Mitigation of impacts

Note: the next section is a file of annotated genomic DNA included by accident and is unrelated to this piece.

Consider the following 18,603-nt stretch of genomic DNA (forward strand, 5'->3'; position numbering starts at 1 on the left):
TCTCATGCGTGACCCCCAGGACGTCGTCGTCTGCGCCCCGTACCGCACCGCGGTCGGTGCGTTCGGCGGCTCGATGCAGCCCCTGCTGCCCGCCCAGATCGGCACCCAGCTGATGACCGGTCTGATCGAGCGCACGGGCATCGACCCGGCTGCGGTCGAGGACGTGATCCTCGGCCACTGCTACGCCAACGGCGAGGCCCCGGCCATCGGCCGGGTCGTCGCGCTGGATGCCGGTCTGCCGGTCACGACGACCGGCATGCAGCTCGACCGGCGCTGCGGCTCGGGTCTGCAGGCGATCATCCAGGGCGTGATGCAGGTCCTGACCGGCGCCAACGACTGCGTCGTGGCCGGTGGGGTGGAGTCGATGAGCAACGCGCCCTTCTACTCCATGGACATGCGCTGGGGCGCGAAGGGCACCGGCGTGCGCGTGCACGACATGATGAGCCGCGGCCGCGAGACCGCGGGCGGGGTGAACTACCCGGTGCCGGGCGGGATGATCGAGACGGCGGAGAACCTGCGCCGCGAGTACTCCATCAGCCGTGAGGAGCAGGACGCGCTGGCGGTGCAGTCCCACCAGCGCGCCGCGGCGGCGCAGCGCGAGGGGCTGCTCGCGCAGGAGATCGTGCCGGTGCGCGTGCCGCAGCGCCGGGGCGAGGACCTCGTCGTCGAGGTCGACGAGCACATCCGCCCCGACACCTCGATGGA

The adoption of some mitigation measures may involve considerable costs, though other effective measures may cost very little (for example, alteration of road access, alternative material storage arrangements). Canter (1996) suggested that their cost-effectiveness should be assessed prior to the final choice of mitigation measures. There will normally come a point at which the developer may withdraw a proposed development because the additional costs associated with mitigation measures are deemed to be too high (Wood, 1989). On the other hand, the decision-making authority may ask whether mitigation of the impacts of a proposal will contribute towards the achievement of sustainable development. In other words, it may be that the authorities will seek either no deterioration of environmental resources, or even a net improvement of eJlVironmental resources through offsets or compensation (as in US air pollution non-attainment areas), rather than merely a reduction of (or a remedy for) impacts. In these circumstances, it may be necessary to consider radical alternatives to the proposal.